Becoming a successful financial advisor is a unique challenge, with many moving parts. Beyond completing the requisite educational courses, many financial advisors also become certified financial planners (CFPs) or chartered financial analysts (CFAs) to stand above the competition. After all, according to the United States Department of Labor, there were 271,000 financial advisors as of 2016, a number that's projected to grow 15% by 2026. In such a crowded field, building a solid book of business can be difficult. The following tips can help new financial advisors make their marks and seize market share.
Cultivate Your Influence
New financial advisors should reach outside their inner circles to grow their networks and increase their referral bases. While this may be achieved via social media marketing, developing personal relationships tends to be a more effective solution.
“My advice to financial advisors just starting out is to leverage centers of influence such as accountants, attorneys, HR directors, business roundtables, as well as using social media," declares Donald Reichert, partner at Capital Design Associates Group, LLC. But since it takes time to solidify relationships, Reichert highlights the importance of networking early on in one's career.
Serve the Underserved
While retirees and those nearing retirement are an obvious source of business, financial advisors should also look to comparatively underserved demographics to drum up clients.
“While most advisors work with retirement aged individuals with lush portfolios, I focus on the underserved young professional space,” says Matt Cosgriff, CFP, founder of Lifewise Advisors, which helps advisors target those in need.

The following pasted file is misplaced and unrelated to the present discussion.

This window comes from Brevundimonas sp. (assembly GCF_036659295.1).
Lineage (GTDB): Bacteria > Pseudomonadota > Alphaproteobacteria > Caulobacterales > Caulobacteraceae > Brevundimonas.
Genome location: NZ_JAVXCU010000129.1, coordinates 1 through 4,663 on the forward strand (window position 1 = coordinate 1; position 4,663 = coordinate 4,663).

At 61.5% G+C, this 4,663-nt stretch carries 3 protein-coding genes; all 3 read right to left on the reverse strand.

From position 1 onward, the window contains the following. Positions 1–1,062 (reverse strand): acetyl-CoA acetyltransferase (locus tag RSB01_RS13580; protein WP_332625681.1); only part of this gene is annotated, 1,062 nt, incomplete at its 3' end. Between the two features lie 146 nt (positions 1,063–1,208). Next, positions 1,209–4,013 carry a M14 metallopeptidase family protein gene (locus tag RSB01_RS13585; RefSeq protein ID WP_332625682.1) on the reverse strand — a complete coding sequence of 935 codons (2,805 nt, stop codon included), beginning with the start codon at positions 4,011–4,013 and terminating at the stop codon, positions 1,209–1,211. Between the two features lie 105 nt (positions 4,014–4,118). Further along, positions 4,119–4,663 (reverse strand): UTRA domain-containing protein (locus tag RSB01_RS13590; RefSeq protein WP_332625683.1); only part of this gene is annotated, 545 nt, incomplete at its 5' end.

- New financial advisors should reach beyond their inner circles to cultivate their networks and augment their referrals bases.
- Advisors can win new clients by stepping up their personal involvement in their communities.
- Instead of focusing solely on retirees, advisors should also look to comparatively underserved demographics.
Become Involved in the Community
One of the best ways advisors can win new clients is by stepping up personal involvement in their communities. Whereas traditional marketing campaigns cost money, community involvement only requires time. And by volunteering with causes near and dear to them, advisors can connect with other like-minded individuals, who may one day become business clients.
What Provides Little Return
For new financial advisors, cultivating clients is a numbers game that may be won with the following outreach methods:
- Cold calling
- Knocking on doors
- Providing free meals to encourage attendance at presentations
- Setting up fish bowls to collect business cards at trade shows
Devin Carroll, founder of Social Security Intelligence, stresses that there are no shortcuts to generating clients, explaining: "For the first ten years as an advisor, I struggled with the client acquisition process. Cold calling, door knocking, seminars, and hoping for referrals were my only tools. And while these methods worked, they were painfully slow."
The Bottom Line
Those looking to hire a financial advisor tend to choose professionals they grow to trust though naturally evolving relationships. By pairing community involvement with robust networking, advisors can build a firm that will grow for years to come.